(Part II of a report on a Silversea Alaska cruise)
The Silver Shadow, the ship on which my wife and I sailed for a nine-day Alaska Inland Passage cruise with the Silversea line, nudged little by little toward a huge glacier. Captain Ignazzio Tatulli brought the vessel amazingly close, after he had chosen that waterway path because the one originally chosen was deemed too dangerous due to breakaway ice flows. His “backup plan,” he called this alternate. It was an exciting choice, as with the ship positioned so close, we could see how imposing the glacier was and even watch chunks of ice falling in a first-hand example pertaining to global warming and fears of its eventual effect. A large number of seals were in the area, some resting on the floating ice. We remained quite a while until the captain deftly and slowly turned the ship around in the narrow passage.
Seeing glaciers is one of the high points of such a communing-with-nature cruise, which began after we boarded the Silver Shadow in Vancouver, British Columbia. For example, in a side trip after we docked in Juneau, we visited the Mendenhall Glacier Visitor Center, from which we were able to get a fine view of that glacier, as well as see photos showing the retreat of the ice that had taken place over the years.
For Easterners, Alaska has an almost mythical status. It didn’t become a state until 1959. It stands apart from other more typical states, as does Hawaii. Historically, the Russians blundered when they sold ultimately valuable Alaska to the United States in 1867 for a relative pittance, $7.2 million. Ethnically, the state is important, for its native inhabitants go far back in history and culture, one of the other aspects one learns about when stopping at the various ports of call. Such cruises have earned popularity during recent years. Everyone to whom I had spoken raved about the experience, and we found their enthusiasm justified. Ports visited by the Silver Shadow were Ketchikan, Sitka, Skagway, Juneau, and then in British Columbia, the charming Victoria.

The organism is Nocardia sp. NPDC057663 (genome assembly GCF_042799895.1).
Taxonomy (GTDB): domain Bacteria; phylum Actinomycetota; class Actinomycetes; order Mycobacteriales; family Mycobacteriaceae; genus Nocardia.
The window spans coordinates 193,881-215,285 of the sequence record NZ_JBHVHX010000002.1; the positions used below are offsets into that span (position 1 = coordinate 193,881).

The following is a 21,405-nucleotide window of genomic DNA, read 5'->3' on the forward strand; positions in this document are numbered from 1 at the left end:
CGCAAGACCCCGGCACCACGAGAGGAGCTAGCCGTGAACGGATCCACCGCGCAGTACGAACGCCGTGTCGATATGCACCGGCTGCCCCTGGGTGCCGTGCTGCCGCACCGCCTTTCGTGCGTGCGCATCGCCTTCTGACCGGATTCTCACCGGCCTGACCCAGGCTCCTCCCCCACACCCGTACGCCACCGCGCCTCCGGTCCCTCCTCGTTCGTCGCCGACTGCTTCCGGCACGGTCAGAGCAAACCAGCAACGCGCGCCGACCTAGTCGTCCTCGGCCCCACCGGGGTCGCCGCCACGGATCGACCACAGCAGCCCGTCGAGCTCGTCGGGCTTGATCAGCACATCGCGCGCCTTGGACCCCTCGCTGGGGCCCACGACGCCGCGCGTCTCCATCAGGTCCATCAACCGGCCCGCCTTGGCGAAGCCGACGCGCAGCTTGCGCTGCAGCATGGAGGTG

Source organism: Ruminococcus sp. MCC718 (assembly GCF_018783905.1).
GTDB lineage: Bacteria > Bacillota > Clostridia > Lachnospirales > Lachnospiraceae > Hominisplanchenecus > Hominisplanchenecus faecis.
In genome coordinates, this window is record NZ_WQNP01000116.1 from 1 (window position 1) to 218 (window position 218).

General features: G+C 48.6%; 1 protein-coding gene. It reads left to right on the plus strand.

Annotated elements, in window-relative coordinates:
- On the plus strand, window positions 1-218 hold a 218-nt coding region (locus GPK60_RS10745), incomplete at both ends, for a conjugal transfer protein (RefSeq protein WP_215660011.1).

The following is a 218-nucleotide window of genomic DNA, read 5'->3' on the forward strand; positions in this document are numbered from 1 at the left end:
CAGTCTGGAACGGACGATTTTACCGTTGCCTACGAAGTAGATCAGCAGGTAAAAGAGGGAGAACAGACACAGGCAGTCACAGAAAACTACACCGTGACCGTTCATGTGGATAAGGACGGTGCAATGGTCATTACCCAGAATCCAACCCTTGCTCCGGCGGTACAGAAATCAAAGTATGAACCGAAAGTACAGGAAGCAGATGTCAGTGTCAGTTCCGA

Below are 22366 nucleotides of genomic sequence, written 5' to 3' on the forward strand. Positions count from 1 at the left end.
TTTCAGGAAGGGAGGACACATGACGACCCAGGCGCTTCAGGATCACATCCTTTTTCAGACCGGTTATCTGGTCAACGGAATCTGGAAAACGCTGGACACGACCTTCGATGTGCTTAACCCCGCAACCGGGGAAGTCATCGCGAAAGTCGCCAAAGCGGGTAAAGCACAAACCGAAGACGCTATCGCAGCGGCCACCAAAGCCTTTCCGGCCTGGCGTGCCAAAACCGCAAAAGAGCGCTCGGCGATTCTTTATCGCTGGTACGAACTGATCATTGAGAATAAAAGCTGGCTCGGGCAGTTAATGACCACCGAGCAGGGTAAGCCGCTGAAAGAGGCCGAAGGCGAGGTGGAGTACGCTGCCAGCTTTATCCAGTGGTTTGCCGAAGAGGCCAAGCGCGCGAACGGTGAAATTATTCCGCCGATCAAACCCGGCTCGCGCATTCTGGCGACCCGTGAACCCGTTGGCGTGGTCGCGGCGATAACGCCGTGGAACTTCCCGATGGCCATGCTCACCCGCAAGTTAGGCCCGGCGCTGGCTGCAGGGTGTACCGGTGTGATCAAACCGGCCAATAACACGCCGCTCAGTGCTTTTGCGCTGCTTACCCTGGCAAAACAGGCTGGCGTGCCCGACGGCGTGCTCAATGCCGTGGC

The key to getting the most out of such a venture is choosing the right side trips. Silversea makes it easy, with its listing of a wide variety of possibilities. Passengers are advised to book ahead, but the shipboard staff at the Tour Desk takes reservations until the previous day, assuming still available space. Many side tours at each of the ports are offered, some of which are quite glamorous and, as might be expected, more expensive than others.
Take your pick. At Ketchikan, you could opt for a lumberjack show, a fishing expedition, seeing fjords by floatplane, a bear watch or simply sightseeing by a horse-drawn trolley. A Misty Fjords and Wilderness Explorer boat trip to observe the beautiful scenery along the way was an excellent chance to get up close to breathtaking natural surroundings, including waterfalls. One striking moment occurred when we suddenly spotted a rarely seen black mother bear and her two cubs scampering along the shore.